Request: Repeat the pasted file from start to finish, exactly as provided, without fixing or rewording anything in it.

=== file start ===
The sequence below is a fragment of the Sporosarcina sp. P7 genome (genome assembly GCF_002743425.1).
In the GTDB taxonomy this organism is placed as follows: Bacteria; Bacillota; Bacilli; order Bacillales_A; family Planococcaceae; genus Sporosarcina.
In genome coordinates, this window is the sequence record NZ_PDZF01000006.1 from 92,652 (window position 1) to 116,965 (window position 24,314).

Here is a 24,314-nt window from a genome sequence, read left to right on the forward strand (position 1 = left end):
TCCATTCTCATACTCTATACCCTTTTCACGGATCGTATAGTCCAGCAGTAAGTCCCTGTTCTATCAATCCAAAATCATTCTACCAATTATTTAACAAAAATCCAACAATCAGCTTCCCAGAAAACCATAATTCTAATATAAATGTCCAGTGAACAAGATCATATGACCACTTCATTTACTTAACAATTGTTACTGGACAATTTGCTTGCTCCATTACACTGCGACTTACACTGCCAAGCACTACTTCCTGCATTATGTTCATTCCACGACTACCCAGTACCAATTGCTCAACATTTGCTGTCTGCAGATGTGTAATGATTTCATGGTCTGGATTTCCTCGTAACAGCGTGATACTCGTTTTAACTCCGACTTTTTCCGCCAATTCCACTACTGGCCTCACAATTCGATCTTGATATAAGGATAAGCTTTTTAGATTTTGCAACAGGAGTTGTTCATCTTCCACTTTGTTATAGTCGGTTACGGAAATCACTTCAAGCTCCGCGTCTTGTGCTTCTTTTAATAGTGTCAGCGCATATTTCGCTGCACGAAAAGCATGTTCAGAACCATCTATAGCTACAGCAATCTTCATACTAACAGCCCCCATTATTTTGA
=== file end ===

The sequence below is a fragment of the Sporosarcina sp. P7 genome (genome assembly GCF_002743425.1).
In the GTDB taxonomy this organism is placed as follows: Bacteria; Bacillota; Bacilli; order Bacillales_A; family Planococcaceae; genus Sporosarcina.
In genome coordinates, this window is the sequence record NZ_PDZF01000006.1 from 92,652 (window position 1) to 116,965 (window position 24,314).

Here is a 24,314-nt window from a genome sequence, read left to right on the forward strand (position 1 = left end):
TCCATTCTCATACTCTATACCCTTTTCACGGATCGTATAGTCCAGCAGTAAGTCCCTGTTCTATCAATCCAAAATCATTCTACCAATTATTTAACAAAAATCCAACAATCAGCTTCCCAGAAAACCATAATTCTAATATAAATGTCCAGTGAACAAGATCATATGACCACTTCATTTACTTAACAATTGTTACTGGACAATTTGCTTGCTCCATTACACTGCGACTTACACTGCCAAGCACTACTTCCTGCATTATGTTCATTCCACGACTACCCAGTACCAATTGCTCAACATTTGCTGTCTGCAGATGTGTAATGATTTCATGGTCTGGATTTCCTCGTAACAGCGTGATACTCGTTTTAACTCCGACTTTTTCCGCCAATTCCACTACTGGCCTCACAATTCGATCTTGATATAAGGATAAGCTTTTTAGATTTTGCAACAGGAGTTGTTCATCTTCCACTTTGTTATAGTCGGTTACGGAAATCACTTCAAGCTCCGCGTCTTGTGCTTCTTTTAATAGTGTCAGCGCATATTTCGCTGCACGAAAAGCATGTTCAGAACCATCTATAGCTACAGCAATCTTCATACTAACAGCCCCCATTATTTTGA